One after another, you seem to find yourself with toxic partners who treat you terribly. While you definitely don’t deserve these terrible people, you might be exhibiting behaviors that lead you to them, and vice versa. When you start making yourself a priority, you’ll find that the toxic relationships fall away. In the meantime, here are the things you’re doing that keep you stuck in toxic relationships. It’s time to learn and grow and change.
Relying on others to boost your self-esteem.
Your self esteem waxes and wanes like the phases of the moon, and it’s entirely based on how others treat you. When your confidence isn’t rooted in your own feelings for yourself, a toxic partner can use that to their advantage, manipulating you by talking sweetly or pulling you apart–and you’ll be along for the ride.
Giving unlimited second chances.
You say, “next time,” yet both of you know there will never be a next time that involves you breaking up with them. You’ll put up with anything. So your partner will continue to treat you terribly because they know there are no consequences. If you break the cycle, you can finally get away.
Letting any amount of “good” outweigh the bad.
“Well, they aren’t all bad,” you’ll tell yourself as you sweep up the broken glass. After all, they bought you flowers that time. And they’re really nice to your mom. Don’t wait for someone to be 100% evil to leave them. Even a little bit of badness is enough to say goodbye.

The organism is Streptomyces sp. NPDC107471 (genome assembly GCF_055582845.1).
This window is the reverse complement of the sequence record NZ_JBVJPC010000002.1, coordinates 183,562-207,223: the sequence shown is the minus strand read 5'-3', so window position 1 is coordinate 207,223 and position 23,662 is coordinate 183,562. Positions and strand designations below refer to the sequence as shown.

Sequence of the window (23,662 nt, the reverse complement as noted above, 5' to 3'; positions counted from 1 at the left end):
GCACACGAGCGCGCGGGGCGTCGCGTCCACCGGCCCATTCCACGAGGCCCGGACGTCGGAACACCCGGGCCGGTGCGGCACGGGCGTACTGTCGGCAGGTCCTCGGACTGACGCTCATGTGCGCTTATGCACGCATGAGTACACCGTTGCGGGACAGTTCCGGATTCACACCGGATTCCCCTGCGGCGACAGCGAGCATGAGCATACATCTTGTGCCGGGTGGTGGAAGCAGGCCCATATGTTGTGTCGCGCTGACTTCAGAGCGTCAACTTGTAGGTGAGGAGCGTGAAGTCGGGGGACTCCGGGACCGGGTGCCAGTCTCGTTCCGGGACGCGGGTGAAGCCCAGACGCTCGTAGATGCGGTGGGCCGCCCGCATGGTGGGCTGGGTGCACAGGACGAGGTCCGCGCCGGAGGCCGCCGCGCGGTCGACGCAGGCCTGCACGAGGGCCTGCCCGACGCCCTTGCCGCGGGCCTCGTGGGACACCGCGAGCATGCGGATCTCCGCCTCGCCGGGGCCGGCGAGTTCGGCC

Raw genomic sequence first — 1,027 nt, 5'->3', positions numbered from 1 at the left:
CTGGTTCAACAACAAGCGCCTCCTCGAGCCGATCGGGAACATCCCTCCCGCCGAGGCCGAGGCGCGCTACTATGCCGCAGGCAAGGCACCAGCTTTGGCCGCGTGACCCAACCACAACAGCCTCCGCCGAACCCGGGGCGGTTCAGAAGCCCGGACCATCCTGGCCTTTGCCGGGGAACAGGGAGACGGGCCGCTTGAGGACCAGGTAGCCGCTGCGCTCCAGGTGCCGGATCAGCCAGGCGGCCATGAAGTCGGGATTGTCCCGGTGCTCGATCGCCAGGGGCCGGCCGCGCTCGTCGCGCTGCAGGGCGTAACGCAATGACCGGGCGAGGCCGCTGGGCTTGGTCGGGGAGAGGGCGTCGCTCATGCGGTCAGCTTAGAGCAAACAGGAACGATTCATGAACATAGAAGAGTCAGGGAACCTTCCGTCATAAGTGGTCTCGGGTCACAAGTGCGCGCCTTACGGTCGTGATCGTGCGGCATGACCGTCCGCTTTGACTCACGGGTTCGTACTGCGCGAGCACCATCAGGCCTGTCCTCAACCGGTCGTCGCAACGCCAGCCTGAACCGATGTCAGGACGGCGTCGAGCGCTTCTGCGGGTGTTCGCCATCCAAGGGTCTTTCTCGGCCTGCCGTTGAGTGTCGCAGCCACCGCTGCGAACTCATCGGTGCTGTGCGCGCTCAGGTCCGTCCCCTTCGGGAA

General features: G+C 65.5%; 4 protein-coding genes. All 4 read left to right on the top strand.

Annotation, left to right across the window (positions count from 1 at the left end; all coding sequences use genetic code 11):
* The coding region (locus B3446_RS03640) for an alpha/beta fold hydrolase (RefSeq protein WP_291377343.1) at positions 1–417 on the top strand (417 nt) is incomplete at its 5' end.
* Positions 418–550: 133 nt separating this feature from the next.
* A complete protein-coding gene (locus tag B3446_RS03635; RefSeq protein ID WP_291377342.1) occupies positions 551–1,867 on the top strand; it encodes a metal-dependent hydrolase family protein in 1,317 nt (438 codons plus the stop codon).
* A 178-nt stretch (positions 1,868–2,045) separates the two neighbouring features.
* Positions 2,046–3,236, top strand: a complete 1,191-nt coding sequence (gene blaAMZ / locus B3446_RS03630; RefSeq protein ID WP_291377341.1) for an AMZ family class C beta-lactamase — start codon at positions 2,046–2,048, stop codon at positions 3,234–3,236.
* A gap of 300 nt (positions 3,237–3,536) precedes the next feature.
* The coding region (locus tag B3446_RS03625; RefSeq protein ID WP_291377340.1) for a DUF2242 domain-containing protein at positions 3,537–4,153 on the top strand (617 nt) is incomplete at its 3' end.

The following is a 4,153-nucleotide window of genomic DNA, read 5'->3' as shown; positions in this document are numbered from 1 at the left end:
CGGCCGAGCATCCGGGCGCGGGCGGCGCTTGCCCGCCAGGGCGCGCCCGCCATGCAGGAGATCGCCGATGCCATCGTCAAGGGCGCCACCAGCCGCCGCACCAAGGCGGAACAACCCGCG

Listening to the rebellious voice in your head.
Even when you know your relationship is toxic, there’s a part of you that holds on even tighter when people in your life bring it up. Maybe your mom takes you aside and asks you if your partner is really right for you, and that just puts off the inevitable breakup. You don’t want to prove the naysayers right.
Thinking that you can change them.
People don’t change–at least not when the sole motivation is from the desires of their partner. If they don’t want to change, they never will. Don’t stay in a bad relationship just because you hold out hope that it could get better. If it’s not good now, it never will be.
Worrying that leaving the relationship would be a “failure.”
You’ve already put so many years into this relationship, you worry how it will look if you “give up.” Don’t get stuck in the sunk-cost fallacy. The best time to leave is now.